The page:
That night I told my grandfather that picking winners was a bad habit I was determined to stop. His ears twitched like a horse’s. “Say again,” he said, and I did. Rhetoric passed between us, escalating until in the end I swung from my grandfather’s hands like a hanged person. My mother, alarmed by our shouting, came in with her tea and doused him. He let go. After that he did not speak to me for the rest of the summer and well beyond that. I roamed the neighborhood again, the friendly ghost.
When I think of this period of my genius I am struck by how, after my father died, the world suddenly unfurled like a seed for me, full of promise, for a single month. That fall we had a po-faced teacher who “dabbled,” as she said, in poetry. According to her a genius was one who must grow accustomed to loneliness, to misunderstanding, to suffering. I did not believe her, for what she was describing, as far as I was concerned, was not genius but regular life, and I had had my fill of that.
Seeing Someone or Something
In late autumn Ridge Road, the country road where I live, settles into all the shades of brown. I associate the season with a winter coat I owned when I was ten, my second favorite coat of all time. A brown-ish and otherwise humble garment, it contained all of the shades of late autumn in its fabric. I know this to be true because even at ten I was enchanted enough with the coat to hold the fabric up to almost every single dead leaf or stalk I ever saw while wearing it.
Back in November I took a walk down my road on one such brown afternoon. Everything crunched. About halfway down the big hill a brisk wind arrived suddenly, rippling a pile of leaves along the verge in front of me as though somebody were shaking my old winter coat. Revealed on the pavement was a flat chipmunk. Road kill, I thought, and was preparing to move it when the chipmunk sprang up, did a crazy little dance toward me, realized I too was alive, and then dashed into the high grass off the verge. From there it complained angrily in warbler-like chip-notes. I could imagine it shaking its little human-seeming fist within the weeds.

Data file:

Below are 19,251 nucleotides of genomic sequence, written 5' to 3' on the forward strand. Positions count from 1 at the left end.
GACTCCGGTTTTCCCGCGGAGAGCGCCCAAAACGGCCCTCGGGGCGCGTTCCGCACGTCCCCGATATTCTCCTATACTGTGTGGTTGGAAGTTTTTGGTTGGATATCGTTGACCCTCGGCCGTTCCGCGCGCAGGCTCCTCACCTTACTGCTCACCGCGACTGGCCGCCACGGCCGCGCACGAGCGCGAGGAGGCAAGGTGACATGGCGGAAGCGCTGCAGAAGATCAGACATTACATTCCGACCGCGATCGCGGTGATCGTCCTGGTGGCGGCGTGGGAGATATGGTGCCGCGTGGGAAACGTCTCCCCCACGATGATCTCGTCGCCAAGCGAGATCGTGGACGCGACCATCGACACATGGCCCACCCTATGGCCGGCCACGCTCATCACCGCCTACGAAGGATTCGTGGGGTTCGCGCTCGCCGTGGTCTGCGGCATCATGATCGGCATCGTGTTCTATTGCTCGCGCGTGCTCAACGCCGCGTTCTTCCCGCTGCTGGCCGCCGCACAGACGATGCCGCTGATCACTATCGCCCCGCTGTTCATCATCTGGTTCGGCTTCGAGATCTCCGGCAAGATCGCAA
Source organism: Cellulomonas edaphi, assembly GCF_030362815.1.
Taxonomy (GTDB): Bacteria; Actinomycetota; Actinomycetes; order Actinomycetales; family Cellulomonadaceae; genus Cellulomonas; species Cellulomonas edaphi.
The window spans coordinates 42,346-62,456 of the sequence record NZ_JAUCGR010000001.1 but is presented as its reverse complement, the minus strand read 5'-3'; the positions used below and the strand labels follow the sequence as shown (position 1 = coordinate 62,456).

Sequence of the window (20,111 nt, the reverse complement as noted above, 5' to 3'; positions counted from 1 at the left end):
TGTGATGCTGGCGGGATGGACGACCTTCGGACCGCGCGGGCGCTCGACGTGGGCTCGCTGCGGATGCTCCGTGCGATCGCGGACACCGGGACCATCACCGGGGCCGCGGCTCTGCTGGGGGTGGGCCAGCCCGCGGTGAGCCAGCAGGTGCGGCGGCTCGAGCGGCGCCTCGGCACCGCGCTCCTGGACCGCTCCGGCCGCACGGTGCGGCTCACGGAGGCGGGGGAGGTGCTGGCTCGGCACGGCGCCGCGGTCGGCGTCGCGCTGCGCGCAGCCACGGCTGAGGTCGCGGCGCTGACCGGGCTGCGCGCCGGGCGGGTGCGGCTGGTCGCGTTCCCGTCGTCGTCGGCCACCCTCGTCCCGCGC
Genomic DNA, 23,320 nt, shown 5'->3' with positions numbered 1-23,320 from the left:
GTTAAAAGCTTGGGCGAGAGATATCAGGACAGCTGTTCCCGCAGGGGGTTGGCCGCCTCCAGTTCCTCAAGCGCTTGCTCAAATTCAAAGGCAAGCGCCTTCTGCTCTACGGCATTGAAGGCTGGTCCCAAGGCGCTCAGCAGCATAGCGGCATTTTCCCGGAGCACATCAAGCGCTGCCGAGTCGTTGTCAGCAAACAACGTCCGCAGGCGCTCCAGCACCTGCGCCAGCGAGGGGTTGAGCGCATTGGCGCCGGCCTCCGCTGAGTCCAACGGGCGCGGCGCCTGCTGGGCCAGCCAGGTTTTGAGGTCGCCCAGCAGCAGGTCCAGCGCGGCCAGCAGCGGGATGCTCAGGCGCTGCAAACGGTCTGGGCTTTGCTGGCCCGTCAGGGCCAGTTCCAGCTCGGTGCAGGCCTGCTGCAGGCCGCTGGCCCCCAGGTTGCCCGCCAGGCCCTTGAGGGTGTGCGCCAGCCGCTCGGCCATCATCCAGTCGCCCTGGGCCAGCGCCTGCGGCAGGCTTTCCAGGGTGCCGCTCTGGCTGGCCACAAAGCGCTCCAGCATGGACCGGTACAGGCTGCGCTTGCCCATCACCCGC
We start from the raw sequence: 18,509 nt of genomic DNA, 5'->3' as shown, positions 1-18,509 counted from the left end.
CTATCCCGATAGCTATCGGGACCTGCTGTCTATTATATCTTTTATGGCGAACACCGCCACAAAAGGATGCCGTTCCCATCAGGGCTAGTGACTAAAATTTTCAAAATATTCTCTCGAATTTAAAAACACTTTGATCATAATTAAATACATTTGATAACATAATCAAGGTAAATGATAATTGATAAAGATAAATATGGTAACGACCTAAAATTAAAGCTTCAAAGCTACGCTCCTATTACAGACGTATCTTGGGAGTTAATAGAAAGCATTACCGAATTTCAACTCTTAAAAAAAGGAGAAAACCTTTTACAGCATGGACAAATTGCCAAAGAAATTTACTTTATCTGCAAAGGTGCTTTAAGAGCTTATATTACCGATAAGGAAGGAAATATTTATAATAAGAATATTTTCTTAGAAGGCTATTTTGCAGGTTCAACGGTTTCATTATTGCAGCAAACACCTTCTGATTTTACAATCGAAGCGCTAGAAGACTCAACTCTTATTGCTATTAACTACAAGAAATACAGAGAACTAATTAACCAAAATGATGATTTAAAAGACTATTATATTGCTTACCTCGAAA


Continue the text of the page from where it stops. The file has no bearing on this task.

In some ways (but not all ways) November usually appeals to me, because of the shades of color seen at no other time, because of the feeling—as the leaves and undergrowth disappear—of a slate being wiped clean, and because of surprises like that chipmunk. This past November, not so much, but I’ll get to that in a minute.
Surprise number one on my walk that day was the chipmunk. Surprise two: I spoke to my neighbors who live at the bottom of the long hill, about a mile away from my house, and they told me they’d “seen something” on Ridge Road.
I like these neighbors and in fact consider their two highly eccentric dogs, Dora and Newman, to be god-dogs of mine. Recently, my neighbors said, “something” took down the bird feeder in their back yard and cleaned it of oiled sunflower seed, carefully and meticulously, as though using a small toothbrush. Nothing was pulled apart and the now empty feeder had been placed on their deck, a hint, perhaps, to refill it soon. The next night they heard the dogs barking, turned on the floodlight out back, and there was a black bear on the deck, looking for the bird feeder they’d put in the garage. Joe grabbed his phone and took a picture. The whole neighborhood has since examined this picture closely: a sad black bear, not so very big, staring baffled and red-eyed into a distance that fades into darkness. The bear looks embarrassed and not a little hungover.
Bear sightings in the area started back in the summer with rumors of people seeing “someone or something” in the very early morning or the very early evening. “Someone or something odd.” In a small town rumors spread quickly. Soon fuzzy pictures appeared online. The rumors appeared to be true—the pictures were so fuzzy the dark shape appeared to be “someone or something” in a twilit landscape. I thought it was possibly a short-ish, round-ish kid in a dark sheet crossing a street or field. Or a small, dark boulder rolled into the middle of a street or field. Or maybe the thumb of someone or something taking the pictures.